“Imagine navigating our sidewalks while blind or in a wheelchair.”
Welcome to the Comment of the Week, where we highlight good comments in order to inspire more of them. You can help us choose our next one by replying with “comment of the week” to any comment you think deserves recognition.
The last I looked, our story on the bike racks installed to prevent camping had received 265 comments. They came down all over the place, it was kind of a free-for-all of frustration that spared nobody, and I have read them all—the whole thread a few times through.
As you can imagine with 265 comments, several of them deserved to be “comment of the week,” but we only pick one. The comment we chose held up really well over multiple readings. MaxD’s exhortation to consider all sidewalk users—the blind, the disabled, the impoverished—has the characteristics of good persuasive writing. It was intimate, conversational, and empathetic. Rather than shouting “I’m angry, now I’m really really angry,” it persuaded the reader to look at things in a different way, the way maxD sees them. This style of writing can get people thinking and maybe even change someone’s view. It appealed to other people too, with the comment receiving 105 likes.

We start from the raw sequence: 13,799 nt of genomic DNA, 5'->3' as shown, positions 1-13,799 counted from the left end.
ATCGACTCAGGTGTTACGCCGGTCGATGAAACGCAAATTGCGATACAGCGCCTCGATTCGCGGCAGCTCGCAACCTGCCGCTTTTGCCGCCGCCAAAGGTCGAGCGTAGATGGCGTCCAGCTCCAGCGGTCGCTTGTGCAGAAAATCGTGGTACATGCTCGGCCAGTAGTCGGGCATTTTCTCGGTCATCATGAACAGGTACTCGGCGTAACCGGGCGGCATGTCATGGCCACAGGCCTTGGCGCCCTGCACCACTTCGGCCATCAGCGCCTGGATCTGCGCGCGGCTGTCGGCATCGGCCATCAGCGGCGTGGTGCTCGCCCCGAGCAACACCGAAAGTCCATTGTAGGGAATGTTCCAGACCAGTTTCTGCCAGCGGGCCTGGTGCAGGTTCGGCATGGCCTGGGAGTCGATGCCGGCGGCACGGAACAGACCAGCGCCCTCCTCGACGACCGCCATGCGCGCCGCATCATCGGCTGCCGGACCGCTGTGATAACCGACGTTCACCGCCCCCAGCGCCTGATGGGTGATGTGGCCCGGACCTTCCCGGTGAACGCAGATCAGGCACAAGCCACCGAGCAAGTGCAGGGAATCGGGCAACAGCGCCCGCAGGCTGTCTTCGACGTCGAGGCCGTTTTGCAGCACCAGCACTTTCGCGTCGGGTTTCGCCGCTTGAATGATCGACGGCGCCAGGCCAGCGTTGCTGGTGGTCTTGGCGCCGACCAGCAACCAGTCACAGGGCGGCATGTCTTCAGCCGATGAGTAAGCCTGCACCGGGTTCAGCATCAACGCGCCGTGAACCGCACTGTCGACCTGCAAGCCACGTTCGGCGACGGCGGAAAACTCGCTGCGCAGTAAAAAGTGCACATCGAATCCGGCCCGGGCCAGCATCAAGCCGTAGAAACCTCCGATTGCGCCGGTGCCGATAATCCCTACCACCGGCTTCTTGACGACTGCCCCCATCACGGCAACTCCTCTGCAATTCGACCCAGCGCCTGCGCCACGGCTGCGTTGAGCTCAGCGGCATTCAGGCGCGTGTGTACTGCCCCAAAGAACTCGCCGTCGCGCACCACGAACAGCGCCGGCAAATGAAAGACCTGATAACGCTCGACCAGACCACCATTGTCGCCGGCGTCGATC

Here’s what maxD wrote:
This seems like a fine solution. I found this write-up a bit heavy handed—implying this is not neighborly, calling People for Portland [a] “dark money group.”
Regardless, this is undoubtedly an attempt to keep our public space clear. That may be detrimental to a handful of people who seek to occupy it at the exclusion of everyone else, but it is a win for people using mobility devices, people who have reduced vision, anyone wanting to use the sidewalk, people biking. The homeless crisis is desperate, but our public realm is being assaulted, and campers are being given a pass to claim public space, most significantly at the expense of the working poor and the people experiencing a disability. I find it very privileged to imply that sidewalks should be allowed to be closed at random for long periods of time. If you you are able bodied and can walk or bike in the street or cross the road mid block, it is not that big of a deal. Imagine navigating our sidewalks while blind or in a wheelchair. Imagine relying on transit/bike/sidewalk and local parks for recreation because you cannot afford a car.
IMO, a fair critique of Schnitzer is that they bank property, sometimes keeping them in poor condition and neglect to activate them or redevelop them. However, it [is] asking a lot for someone to do more with a space when for long stretches of the last couple [years], the space was unable to be accessed. That sidewalk and bike lane were completely occupied—how is [a] commercial real estate agent supposed to show prospective tenants that space? Schnitzer is far from perfect, but this seems like a civic benefit and an act of neighborliness to me.
Thank you maxD, we appreciate you being part of the conversation.